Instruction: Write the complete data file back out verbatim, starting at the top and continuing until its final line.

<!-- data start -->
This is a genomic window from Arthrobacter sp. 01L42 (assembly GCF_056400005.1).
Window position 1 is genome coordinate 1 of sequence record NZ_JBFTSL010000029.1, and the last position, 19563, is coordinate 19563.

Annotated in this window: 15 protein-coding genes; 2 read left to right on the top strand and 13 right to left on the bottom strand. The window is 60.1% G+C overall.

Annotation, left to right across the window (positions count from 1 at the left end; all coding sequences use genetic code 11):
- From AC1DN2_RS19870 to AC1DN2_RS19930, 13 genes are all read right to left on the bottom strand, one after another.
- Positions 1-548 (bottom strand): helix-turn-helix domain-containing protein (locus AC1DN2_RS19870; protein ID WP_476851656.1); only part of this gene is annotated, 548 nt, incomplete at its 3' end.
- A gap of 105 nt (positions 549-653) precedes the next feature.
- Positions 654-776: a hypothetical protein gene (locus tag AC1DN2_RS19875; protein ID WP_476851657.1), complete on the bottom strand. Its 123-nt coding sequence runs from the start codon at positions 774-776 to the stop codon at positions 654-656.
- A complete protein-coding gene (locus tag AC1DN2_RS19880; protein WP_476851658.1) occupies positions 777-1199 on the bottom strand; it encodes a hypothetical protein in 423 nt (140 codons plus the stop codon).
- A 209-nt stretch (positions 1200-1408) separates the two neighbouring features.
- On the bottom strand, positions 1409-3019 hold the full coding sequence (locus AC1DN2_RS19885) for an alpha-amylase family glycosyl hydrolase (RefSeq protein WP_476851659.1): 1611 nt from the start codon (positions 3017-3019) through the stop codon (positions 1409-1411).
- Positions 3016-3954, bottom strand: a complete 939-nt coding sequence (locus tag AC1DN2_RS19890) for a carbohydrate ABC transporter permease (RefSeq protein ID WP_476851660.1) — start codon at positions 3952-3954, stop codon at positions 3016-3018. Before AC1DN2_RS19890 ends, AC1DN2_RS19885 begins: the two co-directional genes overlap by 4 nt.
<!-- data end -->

This is a genomic window from Arthrobacter sp. 01L42 (assembly GCF_056400005.1).
Window position 1 is genome coordinate 1 of sequence record NZ_JBFTSL010000029.1, and the last position, 19563, is coordinate 19563.

Annotated in this window: 15 protein-coding genes; 2 read left to right on the top strand and 13 right to left on the bottom strand. The window is 60.1% G+C overall.

Annotation, left to right across the window (positions count from 1 at the left end; all coding sequences use genetic code 11):
- From AC1DN2_RS19870 to AC1DN2_RS19930, 13 genes are all read right to left on the bottom strand, one after another.
- Positions 1-548 (bottom strand): helix-turn-helix domain-containing protein (locus AC1DN2_RS19870; protein ID WP_476851656.1); only part of this gene is annotated, 548 nt, incomplete at its 3' end.
- A gap of 105 nt (positions 549-653) precedes the next feature.
- Positions 654-776: a hypothetical protein gene (locus tag AC1DN2_RS19875; protein ID WP_476851657.1), complete on the bottom strand. Its 123-nt coding sequence runs from the start codon at positions 774-776 to the stop codon at positions 654-656.
- A complete protein-coding gene (locus tag AC1DN2_RS19880; protein WP_476851658.1) occupies positions 777-1199 on the bottom strand; it encodes a hypothetical protein in 423 nt (140 codons plus the stop codon).
- A 209-nt stretch (positions 1200-1408) separates the two neighbouring features.
- On the bottom strand, positions 1409-3019 hold the full coding sequence (locus AC1DN2_RS19885) for an alpha-amylase family glycosyl hydrolase (RefSeq protein WP_476851659.1): 1611 nt from the start codon (positions 3017-3019) through the stop codon (positions 1409-1411).
- Positions 3016-3954, bottom strand: a complete 939-nt coding sequence (locus tag AC1DN2_RS19890) for a carbohydrate ABC transporter permease (RefSeq protein ID WP_476851660.1) — start codon at positions 3952-3954, stop codon at positions 3016-3018. Before AC1DN2_RS19890 ends, AC1DN2_RS19885 begins: the two co-directional genes overlap by 4 nt.